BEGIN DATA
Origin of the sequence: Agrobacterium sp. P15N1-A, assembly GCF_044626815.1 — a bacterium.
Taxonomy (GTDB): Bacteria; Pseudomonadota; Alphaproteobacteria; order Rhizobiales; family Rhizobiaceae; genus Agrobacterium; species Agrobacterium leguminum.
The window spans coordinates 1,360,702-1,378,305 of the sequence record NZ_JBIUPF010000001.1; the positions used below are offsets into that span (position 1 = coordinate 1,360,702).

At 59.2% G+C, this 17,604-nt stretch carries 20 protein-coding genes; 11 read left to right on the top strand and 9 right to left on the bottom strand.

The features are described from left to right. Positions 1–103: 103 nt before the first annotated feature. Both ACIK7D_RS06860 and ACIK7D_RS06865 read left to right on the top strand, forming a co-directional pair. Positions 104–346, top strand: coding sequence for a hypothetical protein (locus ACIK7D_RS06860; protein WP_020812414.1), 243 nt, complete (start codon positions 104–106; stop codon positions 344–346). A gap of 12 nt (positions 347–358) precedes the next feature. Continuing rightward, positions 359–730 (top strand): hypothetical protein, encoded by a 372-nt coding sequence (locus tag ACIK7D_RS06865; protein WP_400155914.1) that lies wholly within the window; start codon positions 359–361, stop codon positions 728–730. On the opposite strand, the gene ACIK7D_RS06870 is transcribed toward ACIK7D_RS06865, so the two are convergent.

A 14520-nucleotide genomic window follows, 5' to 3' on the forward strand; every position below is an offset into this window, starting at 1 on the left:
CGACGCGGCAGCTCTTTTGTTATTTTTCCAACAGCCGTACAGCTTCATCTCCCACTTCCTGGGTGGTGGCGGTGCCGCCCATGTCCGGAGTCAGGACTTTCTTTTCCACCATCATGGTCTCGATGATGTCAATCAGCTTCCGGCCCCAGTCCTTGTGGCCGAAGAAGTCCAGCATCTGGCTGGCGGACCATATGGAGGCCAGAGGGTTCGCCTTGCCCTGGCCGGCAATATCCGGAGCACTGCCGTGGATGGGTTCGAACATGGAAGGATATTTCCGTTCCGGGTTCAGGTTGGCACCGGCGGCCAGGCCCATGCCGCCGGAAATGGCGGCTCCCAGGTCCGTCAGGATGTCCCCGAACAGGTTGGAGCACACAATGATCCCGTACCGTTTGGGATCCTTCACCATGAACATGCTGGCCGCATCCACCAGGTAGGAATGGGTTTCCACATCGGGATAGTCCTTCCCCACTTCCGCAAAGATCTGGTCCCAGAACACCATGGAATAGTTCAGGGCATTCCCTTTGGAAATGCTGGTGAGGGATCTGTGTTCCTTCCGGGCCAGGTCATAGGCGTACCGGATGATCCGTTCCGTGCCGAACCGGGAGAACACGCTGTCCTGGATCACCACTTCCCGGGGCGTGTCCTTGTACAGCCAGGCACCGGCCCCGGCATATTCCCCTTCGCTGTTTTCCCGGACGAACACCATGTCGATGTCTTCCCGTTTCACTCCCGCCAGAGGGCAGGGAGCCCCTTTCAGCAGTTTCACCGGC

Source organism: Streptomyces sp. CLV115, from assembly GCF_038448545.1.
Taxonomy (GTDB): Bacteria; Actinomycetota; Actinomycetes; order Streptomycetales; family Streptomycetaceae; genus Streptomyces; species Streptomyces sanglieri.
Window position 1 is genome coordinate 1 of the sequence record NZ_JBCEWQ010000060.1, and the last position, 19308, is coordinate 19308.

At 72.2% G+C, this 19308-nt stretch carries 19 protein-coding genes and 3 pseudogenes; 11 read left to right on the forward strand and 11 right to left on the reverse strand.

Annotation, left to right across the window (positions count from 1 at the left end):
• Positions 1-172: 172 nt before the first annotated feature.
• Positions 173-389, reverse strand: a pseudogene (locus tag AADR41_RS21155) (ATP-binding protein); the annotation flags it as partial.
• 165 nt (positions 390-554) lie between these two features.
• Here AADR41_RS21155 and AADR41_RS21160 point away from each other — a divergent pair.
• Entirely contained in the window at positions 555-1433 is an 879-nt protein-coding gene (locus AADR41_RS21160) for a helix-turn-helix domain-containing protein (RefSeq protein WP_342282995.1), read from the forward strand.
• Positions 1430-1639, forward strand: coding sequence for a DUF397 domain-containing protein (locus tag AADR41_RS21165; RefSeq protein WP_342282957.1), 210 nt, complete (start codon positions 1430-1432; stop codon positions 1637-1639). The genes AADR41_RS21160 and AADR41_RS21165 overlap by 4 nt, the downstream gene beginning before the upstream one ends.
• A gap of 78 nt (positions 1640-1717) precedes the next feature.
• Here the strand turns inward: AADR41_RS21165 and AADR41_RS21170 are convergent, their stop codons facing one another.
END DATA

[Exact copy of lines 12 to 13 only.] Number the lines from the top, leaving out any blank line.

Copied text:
Annotation, left to right across the window (positions count from 1 at the left end):
• Positions 1-172: 172 nt before the first annotated feature.